The media has been abuzz since the end of October given the stellar performance of the S&P 500 Index, up +8.3 %, one of the best monthly returns in years. The gains notably survived hints from the Federal Reserve policy makers that interest rates could rise in December, as well as less than stellar earnings reported by many companies.The media love a good story – actually, the media need a good story - and unfortunately, “up +8.3%” is only half the story. So, what's the other half of the story? What’s the catch?
The catch is what happened in in the months prior to October:
The S&P 500 Index peaked in on May 21th, 2015, closing at an all-time high of 2,130.82. As we entered August, market jitters about the specter of higher interest rates resulted in a peak-to-trough (top-to-bottom) loss of -12.4% (peak [May 21st] to trough [August 25]). By the end of August, the market had recouped a portion of these losses, ending down -6.3% for the month.
However, the uncertainty continued through September, with the S&P 500 Index down another -2.6%.
So, in total, as of October 1, the S&P 500 was down -9.9% from its peak on May 21.
If you feel like there was a lot of “zigging and zagging,” you would be correct - and the chart below confirms this.
One consideration when “deciphering the pundits’ comments” is to acknowledge that in spite of October’s spectacular performance, we are still not back to highs of May 2015 – in fact, as of 11/3/15, we are still approximately 1% below these levels.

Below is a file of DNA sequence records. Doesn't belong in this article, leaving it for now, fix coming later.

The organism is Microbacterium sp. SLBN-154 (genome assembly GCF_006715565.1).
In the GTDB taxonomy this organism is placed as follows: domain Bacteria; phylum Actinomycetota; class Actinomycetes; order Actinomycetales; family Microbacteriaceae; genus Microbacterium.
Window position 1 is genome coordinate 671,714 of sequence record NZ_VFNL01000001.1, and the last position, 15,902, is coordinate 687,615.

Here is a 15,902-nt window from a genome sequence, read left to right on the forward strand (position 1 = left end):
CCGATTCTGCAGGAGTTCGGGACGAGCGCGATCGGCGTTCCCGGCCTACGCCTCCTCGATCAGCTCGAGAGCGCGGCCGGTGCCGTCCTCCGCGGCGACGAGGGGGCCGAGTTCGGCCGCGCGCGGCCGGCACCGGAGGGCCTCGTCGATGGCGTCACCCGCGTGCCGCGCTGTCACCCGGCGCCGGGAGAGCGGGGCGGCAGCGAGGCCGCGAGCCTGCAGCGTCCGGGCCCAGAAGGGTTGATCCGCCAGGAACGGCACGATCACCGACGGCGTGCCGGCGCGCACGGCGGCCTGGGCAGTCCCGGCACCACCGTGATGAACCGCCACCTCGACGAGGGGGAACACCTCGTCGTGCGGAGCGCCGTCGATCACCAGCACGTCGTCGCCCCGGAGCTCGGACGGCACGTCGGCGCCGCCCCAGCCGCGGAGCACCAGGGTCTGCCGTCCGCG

What are the implications for your investment account?
Buy & Hold Investors: If you were 100% invested in the S&P 500 Index, and a “buy and hold” investor - neither of which we recommend as a “strategy”, by the way - your account value will look about what it looked like at the end of July.
Active Investment Management Investors: If you are one of our clients, where we apply an active approach to managing your exposure to the markets, your account value, in most instances, will look about what it looked like at the end of July.
You may be asking “why do we go to the trouble to use an active, modeled investment approach if you ended up in a similar place as the “buy and hold” investors?”
It's true - in this case, the results are fairly similar. However, had August’s and September's sell-offs been a harbinger of more declines (and a possible bear market), using a disciplined, modeled approach to reduce exposure to equities during such periods seeks to preserve our clients' wealth. As it turned out, the S&P 500 Index recovered – at least for now - and our models have reflected this price recovery - as of the first trading day in November, our portfolios are more fully invested in equities.
As we have mentioned in prior posts, bull market’s rarely die of old age. And the market tends to move up into the end of the year as money managers strive to “window dress” their returns. That said, the Federal Reserve’s stimulus programs (low interest rate and Quantitative Easing), which have been instrumental in propelling this bull market, may be coming to an end; as a result, equity markets may encounter headwinds. However, if other central banks around the world continue to lower interest rates to bolster their economies, US equity markets may continue their march upward. We will need to be patient to see how all unfolds over the coming months, however, regardless of market direction, we are confident that our models will help guide us in managing our clients' exposure to the markets.
On a closing note, the “moral” of this blog is to not believe everything you read – or hear – from media pundits. The media tend to live and die by headlines that sell. Alexis Advisors is here to be a resource – and we do not live and die by headlines. Rather, we seek to provide investors with a “no spin zone.”
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